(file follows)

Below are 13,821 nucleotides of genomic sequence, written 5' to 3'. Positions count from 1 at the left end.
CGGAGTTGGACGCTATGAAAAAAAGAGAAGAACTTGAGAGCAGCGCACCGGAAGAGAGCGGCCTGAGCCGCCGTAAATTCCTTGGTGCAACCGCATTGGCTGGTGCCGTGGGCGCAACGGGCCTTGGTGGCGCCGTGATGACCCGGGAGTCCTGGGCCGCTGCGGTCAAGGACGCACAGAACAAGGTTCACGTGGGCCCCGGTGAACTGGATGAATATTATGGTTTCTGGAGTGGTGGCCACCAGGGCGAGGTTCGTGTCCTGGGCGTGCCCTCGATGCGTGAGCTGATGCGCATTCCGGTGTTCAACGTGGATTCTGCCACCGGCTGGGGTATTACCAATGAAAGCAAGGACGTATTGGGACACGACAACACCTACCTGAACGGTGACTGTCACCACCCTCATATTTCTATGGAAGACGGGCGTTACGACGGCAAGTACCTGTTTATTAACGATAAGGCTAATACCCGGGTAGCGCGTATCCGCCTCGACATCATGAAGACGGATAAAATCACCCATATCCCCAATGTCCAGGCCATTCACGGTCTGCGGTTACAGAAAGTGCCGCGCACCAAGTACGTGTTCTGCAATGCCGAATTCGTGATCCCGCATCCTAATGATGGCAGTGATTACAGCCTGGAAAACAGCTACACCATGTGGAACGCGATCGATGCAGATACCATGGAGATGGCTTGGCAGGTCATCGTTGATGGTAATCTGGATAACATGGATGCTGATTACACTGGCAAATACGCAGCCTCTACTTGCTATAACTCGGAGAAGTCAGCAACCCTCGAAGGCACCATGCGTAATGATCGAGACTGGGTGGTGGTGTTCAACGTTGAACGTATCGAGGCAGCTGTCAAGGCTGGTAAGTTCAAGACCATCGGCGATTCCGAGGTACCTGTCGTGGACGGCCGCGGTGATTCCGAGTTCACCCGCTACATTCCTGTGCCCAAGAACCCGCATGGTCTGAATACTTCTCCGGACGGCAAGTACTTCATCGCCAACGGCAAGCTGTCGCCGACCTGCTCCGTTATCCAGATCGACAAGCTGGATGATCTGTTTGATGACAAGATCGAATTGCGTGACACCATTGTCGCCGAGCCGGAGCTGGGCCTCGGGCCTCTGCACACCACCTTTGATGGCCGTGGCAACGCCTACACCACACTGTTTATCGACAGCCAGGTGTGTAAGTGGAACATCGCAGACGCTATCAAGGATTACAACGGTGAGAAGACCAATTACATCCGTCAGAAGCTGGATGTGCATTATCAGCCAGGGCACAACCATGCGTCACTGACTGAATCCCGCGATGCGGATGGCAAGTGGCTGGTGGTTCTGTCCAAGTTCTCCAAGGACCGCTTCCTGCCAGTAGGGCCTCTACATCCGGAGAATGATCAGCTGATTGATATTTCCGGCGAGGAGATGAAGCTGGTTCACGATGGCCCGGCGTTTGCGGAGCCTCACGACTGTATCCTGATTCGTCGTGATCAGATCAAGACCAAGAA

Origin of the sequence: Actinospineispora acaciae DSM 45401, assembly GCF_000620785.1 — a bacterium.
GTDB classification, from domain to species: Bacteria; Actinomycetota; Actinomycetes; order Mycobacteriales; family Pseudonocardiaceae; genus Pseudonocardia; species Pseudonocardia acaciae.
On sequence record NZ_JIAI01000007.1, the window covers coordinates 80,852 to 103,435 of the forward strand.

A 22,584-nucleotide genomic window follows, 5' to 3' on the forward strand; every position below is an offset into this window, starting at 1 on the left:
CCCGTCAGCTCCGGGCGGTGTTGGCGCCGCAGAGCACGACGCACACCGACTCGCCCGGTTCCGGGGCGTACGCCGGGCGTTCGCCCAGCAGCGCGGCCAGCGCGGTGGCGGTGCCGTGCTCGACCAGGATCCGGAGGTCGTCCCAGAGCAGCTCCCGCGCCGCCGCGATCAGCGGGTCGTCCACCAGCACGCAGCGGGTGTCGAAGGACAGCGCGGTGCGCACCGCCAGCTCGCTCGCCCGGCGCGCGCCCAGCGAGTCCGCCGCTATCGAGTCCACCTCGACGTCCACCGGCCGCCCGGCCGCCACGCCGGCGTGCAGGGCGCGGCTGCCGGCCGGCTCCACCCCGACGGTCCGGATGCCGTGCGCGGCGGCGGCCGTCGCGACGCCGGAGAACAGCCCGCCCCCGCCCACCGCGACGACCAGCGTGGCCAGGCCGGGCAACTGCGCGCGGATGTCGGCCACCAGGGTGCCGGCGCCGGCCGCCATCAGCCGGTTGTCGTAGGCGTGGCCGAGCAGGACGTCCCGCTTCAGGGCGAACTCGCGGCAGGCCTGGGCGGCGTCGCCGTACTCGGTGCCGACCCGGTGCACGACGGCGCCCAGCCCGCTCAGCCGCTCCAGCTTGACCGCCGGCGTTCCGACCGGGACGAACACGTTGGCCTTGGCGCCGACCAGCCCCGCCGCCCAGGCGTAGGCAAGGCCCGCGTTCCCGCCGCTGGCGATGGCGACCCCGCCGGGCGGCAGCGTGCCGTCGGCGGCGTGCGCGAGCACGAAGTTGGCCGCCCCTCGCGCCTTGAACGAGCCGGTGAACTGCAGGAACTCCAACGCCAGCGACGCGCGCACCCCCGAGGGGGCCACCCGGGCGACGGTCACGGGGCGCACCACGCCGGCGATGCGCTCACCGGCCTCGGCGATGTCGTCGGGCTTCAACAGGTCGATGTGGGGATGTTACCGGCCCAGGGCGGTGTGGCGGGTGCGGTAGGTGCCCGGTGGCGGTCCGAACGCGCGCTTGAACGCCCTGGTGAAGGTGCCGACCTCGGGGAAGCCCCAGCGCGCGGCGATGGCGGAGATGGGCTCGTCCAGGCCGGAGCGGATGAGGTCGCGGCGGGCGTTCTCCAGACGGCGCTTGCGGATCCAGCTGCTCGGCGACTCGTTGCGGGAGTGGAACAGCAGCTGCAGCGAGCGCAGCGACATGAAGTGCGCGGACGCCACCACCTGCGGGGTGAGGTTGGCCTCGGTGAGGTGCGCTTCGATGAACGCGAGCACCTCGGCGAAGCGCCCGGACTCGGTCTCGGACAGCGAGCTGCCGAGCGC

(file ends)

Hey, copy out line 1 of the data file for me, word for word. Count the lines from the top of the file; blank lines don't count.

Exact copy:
Below are 13,821 nucleotides of genomic sequence, written 5' to 3'. Positions count from 1 at the left end.